Project page at SourceForge
This is a tool to create and manage Linux kernel configuration files for different architectures and subarchitectures consistently, based on the high-level hierarchial descriptions of different "machines" with their hardware features and "distributions" with their usage/policy features. For example, you can request defconfigman to make a kernel configs to boot your devices via NFS - and it will does so, selecting suitable builtin network driver for various types of hardware - NE2000-based card for you x86 desktop system, USB Ethernet gadget driver for your ARM-based PDA, and WiFi chipset for you MIPS-based wireless router.
Defconfigman also handle propogation and consistency of constraints. Example of propogation was already shown - based on NFS boot's need to have builtin network driver, defconfigman will select one suitable for specific machine. Example of unification and validation of constraints is following: generally, we want USB gadget drivers to be built as modules, so we can use different gadgets at runtime. But if we want NFS boot, then we need builtin network driver, and if the only choice is USB ethernet gadget, then we can't have other gadgets modular (at least, kernel config doesn't allow us). In this case, we either switch to non-modular config, is distro just "recommended" modular gadgets, or throw an error, as it applies unsatisfiable requirements - to have both NFS boot on USB-only networking device and modular USB gadgets.
Users of "desktop" systems may ask why bother with all above, if there're such things as initrd, etc. Well, initrd is exactly production-level feature. If you do active low-level development, initrd may be just an extra hop - after all, it's easier to build a kernel, than a kernel plus initrd/initramfs. Add to this issues of embedded systems, like special requirements for initrd (they likely would be different from standard PC box, so initrd for them might need to be done not like for PC), more limited ability for diagnostics, or plain inability to use initrd at all, and feature of creating preconfigured kernel with same features for different embedded hardware won't seem that useless.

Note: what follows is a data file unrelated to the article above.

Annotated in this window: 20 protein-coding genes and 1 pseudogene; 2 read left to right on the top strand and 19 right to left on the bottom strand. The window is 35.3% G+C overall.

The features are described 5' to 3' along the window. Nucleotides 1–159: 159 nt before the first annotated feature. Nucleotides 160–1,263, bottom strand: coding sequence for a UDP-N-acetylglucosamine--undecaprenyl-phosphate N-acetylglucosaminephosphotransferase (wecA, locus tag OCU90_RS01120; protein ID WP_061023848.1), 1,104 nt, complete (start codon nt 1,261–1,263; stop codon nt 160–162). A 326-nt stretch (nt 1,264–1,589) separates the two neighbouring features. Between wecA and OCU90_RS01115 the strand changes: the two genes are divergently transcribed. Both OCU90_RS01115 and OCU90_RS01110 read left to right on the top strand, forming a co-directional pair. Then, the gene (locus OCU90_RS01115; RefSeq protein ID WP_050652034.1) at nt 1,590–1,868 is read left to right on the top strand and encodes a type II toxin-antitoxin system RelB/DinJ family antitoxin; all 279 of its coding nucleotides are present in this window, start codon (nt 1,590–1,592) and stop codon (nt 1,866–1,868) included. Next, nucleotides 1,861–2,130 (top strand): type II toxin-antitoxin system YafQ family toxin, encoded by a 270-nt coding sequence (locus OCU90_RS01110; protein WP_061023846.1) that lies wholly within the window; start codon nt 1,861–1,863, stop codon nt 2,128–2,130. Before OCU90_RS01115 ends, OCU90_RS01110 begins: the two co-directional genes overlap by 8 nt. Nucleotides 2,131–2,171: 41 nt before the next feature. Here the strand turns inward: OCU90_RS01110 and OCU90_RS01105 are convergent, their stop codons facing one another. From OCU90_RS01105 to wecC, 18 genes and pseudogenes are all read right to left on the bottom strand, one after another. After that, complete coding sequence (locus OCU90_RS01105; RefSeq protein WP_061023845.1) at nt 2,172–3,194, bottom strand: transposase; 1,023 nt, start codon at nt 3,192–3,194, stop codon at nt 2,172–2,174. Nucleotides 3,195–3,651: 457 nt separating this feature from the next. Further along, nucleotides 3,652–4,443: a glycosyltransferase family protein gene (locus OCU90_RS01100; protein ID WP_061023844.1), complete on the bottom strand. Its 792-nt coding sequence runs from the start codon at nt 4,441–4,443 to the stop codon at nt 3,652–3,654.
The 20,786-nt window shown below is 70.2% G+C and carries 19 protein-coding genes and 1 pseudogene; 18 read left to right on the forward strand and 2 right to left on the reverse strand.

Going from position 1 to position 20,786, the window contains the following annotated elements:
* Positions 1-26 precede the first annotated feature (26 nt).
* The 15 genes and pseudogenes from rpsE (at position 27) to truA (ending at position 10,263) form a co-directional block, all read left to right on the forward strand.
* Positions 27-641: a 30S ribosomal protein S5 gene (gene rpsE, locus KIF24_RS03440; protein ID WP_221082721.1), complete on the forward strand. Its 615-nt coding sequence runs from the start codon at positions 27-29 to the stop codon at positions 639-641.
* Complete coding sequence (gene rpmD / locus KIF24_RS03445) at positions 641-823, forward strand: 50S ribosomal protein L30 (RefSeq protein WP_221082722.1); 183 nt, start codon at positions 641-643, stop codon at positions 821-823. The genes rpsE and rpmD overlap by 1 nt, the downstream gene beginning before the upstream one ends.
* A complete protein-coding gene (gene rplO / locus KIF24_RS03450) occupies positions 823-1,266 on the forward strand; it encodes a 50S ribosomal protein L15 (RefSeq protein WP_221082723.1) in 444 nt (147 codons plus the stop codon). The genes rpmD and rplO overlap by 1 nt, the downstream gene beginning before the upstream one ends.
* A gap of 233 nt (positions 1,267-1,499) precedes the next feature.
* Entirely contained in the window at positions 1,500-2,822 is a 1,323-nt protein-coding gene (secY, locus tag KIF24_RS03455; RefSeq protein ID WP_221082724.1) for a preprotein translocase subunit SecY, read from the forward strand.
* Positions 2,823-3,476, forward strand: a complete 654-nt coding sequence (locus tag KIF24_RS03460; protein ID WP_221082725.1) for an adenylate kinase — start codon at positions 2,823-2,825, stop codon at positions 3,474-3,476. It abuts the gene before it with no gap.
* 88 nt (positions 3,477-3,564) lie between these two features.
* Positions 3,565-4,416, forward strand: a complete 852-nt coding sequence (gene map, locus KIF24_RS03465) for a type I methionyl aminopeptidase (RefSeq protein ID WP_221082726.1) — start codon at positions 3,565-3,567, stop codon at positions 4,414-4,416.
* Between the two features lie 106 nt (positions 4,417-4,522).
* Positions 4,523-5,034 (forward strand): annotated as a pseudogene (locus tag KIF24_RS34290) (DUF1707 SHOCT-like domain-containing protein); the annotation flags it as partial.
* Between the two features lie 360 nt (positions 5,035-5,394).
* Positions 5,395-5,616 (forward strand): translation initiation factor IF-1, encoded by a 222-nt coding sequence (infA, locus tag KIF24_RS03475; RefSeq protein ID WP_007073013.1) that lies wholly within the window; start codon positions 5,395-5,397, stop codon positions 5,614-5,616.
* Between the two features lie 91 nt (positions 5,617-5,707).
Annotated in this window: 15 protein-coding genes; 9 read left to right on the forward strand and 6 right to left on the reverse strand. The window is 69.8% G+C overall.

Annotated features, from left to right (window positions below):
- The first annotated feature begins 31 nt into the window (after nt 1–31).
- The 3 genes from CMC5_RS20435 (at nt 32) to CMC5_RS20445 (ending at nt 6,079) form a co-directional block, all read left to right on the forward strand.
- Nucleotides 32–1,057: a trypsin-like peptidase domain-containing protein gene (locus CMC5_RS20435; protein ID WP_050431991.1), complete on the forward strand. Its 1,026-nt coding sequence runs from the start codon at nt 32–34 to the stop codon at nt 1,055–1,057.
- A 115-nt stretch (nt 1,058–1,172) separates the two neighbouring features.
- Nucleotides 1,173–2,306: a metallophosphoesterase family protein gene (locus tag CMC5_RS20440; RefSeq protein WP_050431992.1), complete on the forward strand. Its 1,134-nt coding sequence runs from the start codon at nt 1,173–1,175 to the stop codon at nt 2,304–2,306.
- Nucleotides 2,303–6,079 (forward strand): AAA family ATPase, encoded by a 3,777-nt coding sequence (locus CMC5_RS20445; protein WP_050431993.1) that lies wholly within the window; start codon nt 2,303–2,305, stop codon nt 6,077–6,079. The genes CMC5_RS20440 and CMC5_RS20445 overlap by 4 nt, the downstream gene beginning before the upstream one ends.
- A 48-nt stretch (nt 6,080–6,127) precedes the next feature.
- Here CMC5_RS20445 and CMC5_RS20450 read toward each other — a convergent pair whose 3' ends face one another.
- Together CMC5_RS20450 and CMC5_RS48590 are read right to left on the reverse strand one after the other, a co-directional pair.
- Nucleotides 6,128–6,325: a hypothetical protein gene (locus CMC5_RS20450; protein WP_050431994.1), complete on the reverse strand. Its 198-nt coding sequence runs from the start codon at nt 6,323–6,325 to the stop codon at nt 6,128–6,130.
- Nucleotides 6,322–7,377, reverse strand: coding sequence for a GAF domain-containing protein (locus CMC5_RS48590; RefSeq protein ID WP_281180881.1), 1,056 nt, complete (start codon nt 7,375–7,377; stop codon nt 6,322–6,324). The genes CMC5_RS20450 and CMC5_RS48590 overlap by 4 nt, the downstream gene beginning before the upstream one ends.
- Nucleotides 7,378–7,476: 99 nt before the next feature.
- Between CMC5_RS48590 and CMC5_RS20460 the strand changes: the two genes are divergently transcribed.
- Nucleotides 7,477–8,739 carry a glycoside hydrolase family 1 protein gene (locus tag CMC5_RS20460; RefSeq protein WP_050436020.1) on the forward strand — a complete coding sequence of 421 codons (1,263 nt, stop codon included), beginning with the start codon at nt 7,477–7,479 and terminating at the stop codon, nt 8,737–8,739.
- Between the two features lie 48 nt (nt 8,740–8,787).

And still, that only one part of story of embedded development hardships. Another part is that embedded system are often and inherently SOC (system-on-chip) based. And due to peculiarities of SOCs, it's often required to build separate kernels even for close CPU models of the same family, with good example being Intel XScale PXA25x and PXA27x CPUs of ARM architecture. So, it would be a bit of chore to maintain separate defconfigs for these two CPUs - even if they were different in one CONFIG option, you'd need to run menuconfig twice on each of them to change anything, or at least to edit two files manually. Add to this need to support extra features of some CPU, and workaround bugs, and - you would write simple script to generate defconfigs from single template, right? So did I, and above describes into what defconfigman evolved ;-).
Defconfigmap operates with 3 types of notions - kernel features, distro features, and machine features. All of them are however syntactically represented with the same instrument - a feature structure, being a named collection of keys with associated values. Keys may refer either to other feature structures, or directly to kernel config options. Values are per kernel standard 'n', 'm', or 'y'. Values are "bound" to keys by one of two operators - weak or strong assignment. Weak assignments can be overriden (with either weak or srong assignment), whereas it is error to assign another (non-equal) value to strongly bound feature.